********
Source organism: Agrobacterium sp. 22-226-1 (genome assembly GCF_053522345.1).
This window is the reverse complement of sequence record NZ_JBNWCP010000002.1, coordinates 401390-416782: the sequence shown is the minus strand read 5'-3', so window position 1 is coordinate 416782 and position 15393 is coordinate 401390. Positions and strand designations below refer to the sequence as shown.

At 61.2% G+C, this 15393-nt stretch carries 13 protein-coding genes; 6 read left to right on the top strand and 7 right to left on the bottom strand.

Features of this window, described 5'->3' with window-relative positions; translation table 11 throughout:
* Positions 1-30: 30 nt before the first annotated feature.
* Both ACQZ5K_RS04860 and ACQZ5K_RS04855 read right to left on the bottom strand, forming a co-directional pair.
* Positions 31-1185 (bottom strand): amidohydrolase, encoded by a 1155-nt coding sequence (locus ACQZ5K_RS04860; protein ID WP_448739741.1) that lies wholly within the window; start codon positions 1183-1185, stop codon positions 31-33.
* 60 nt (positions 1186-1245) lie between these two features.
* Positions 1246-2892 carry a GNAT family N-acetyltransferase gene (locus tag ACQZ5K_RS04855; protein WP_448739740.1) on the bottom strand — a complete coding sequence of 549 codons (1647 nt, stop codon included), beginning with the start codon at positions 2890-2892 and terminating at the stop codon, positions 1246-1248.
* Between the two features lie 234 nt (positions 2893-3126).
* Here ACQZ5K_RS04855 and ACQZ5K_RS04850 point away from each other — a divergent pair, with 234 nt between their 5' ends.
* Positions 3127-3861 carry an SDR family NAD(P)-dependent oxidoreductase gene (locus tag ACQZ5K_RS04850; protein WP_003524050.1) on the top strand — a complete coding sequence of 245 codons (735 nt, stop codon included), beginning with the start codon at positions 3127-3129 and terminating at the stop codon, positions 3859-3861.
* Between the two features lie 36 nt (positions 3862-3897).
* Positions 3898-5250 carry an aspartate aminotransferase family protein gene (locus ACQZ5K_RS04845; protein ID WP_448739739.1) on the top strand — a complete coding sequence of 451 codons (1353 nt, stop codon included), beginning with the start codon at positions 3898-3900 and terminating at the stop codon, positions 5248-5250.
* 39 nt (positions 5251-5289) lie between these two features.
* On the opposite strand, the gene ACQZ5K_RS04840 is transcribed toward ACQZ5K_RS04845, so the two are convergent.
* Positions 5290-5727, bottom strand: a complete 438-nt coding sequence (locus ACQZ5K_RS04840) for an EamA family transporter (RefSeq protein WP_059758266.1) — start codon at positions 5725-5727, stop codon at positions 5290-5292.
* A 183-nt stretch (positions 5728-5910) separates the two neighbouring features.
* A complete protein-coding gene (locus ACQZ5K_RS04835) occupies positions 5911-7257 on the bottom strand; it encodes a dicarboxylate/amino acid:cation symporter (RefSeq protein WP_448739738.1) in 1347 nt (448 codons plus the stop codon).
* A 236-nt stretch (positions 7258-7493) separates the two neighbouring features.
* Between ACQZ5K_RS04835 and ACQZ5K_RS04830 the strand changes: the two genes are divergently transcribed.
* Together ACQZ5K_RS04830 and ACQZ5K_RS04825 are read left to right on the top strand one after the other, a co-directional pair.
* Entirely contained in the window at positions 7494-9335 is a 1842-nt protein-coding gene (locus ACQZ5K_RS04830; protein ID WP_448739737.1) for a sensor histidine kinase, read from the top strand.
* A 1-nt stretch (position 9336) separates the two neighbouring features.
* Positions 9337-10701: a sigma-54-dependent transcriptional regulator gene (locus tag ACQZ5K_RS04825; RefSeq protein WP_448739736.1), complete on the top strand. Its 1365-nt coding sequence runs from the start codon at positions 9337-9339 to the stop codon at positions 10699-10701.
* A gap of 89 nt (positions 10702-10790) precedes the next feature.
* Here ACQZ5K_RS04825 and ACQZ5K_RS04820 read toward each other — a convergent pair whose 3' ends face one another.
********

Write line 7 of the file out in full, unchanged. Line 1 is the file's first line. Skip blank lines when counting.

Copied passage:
* Positions 31-1185 (bottom strand): amidohydrolase, encoded by a 1155-nt coding sequence (locus ACQZ5K_RS04860; protein ID WP_448739741.1) that lies wholly within the window; start codon positions 1183-1185, stop codon positions 31-33.